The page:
This is the harshest era of economic difficulty since the Great Depression. We all know unemployment is twice the official number. Millions have lost their homes to foreclosure. Newly minted graduates cannot find their first jobs. No one, including the president, mentions anymore that the collective savings of Americans were decimated by more than ten trillion dollars in the 2008 crash. (On that point, elders have been particularly hard hit because they have no hope of recouping their losses.)

Additionally, salaries have been flat for more than a decade while the cost of essentials has steadily increased. Out of curiosity, Crabby checked some current employment ads for the kind of work she was doing the last few years before she retired; salaries are about half what she was paid.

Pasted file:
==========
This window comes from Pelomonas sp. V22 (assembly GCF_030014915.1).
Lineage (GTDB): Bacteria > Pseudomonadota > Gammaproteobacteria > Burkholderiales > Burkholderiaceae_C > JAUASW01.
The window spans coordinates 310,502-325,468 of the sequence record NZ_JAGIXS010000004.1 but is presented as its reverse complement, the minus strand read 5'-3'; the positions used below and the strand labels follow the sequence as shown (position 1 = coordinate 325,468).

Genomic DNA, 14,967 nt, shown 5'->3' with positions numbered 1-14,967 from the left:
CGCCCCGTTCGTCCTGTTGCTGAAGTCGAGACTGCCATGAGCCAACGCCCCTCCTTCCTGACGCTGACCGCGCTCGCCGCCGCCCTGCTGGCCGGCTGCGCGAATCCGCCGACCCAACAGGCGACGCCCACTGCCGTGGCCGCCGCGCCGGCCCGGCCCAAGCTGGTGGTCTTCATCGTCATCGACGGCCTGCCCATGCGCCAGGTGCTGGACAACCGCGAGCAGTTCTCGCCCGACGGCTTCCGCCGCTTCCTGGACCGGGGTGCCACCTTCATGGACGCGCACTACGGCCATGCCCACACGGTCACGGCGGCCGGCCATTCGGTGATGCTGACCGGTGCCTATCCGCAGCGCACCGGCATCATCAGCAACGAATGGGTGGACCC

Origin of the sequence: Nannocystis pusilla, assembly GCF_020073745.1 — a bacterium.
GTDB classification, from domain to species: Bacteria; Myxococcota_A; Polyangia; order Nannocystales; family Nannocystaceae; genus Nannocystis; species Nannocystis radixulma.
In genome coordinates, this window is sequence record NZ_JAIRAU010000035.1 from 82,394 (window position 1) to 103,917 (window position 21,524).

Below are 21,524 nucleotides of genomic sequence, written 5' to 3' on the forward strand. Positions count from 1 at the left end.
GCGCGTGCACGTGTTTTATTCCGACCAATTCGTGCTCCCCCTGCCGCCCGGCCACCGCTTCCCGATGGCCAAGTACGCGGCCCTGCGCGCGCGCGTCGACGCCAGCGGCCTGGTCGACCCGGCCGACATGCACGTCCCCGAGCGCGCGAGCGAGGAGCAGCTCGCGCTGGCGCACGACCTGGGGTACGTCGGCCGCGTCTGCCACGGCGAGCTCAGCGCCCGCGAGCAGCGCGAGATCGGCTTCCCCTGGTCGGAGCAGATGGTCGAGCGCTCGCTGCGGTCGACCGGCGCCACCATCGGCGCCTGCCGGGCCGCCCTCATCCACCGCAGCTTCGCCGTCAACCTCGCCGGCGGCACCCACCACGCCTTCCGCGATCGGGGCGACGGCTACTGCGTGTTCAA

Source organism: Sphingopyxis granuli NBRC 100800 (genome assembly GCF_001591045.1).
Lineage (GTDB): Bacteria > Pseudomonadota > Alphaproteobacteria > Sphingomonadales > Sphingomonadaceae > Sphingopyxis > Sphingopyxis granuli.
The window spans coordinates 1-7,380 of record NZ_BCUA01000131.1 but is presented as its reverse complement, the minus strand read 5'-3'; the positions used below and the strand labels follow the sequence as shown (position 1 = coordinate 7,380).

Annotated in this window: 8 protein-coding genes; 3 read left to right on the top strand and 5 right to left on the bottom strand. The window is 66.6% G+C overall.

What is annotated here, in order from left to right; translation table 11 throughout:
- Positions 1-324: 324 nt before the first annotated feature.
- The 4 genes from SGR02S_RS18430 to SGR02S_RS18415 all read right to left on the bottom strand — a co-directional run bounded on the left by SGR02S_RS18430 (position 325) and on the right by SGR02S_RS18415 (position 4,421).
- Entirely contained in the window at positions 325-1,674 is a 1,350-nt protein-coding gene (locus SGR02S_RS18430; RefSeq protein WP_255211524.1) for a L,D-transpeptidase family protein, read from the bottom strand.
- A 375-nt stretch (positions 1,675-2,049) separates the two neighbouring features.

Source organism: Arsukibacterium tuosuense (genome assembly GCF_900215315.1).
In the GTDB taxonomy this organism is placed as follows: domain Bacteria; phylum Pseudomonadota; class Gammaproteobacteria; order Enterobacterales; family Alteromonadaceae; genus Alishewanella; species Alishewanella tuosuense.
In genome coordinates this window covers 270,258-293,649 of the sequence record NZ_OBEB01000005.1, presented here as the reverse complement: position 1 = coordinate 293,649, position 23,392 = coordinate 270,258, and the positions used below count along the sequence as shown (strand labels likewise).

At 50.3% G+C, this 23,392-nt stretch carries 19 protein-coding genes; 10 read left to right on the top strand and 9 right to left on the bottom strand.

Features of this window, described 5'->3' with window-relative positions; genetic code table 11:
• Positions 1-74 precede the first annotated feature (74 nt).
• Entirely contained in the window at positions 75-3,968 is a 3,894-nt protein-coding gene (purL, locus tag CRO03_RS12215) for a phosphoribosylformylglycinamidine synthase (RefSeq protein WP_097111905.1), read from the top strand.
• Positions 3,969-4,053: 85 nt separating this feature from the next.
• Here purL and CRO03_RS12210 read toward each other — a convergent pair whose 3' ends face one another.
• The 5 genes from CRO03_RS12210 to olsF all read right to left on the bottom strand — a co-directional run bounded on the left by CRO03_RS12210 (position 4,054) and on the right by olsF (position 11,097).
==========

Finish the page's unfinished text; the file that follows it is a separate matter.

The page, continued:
After nearly a year of work in Congress, health care reform is still not finished and what exists on paper has been so neutered, it can hardly be called reform. Millions of kids in the U.S. go to bed hungry at night. And untold numbers of adult children, having lost their jobs, would be living in the streets if mom and dad hadn't welcomed them home.

Anyone not living in the bubble of the Washington political scene can feel the anxiety in the air. On Wall Street, the numbers crunchers tell us the recession is over; on Main Street, we are waiting for the other shoe to drop, suspecting it will hurt even more than the first one. Is it any wonder seething rage at multi-million dollar bank salaries and bonuses is also everywhere?

Crabby is not telling you anything you don't know. Her concern is whether the president knows - he lives a long way from Main Street.

Or, maybe the problem is that for all his soaring rhetoric, Obama cannot connect, in the style of President Roosevelt's fireside chats, on a visceral level that Crabby, for one, wants to hear. She also believes that if he could make that leap, his proposals and actions would be the bolder, bigger and stronger ones the country needs.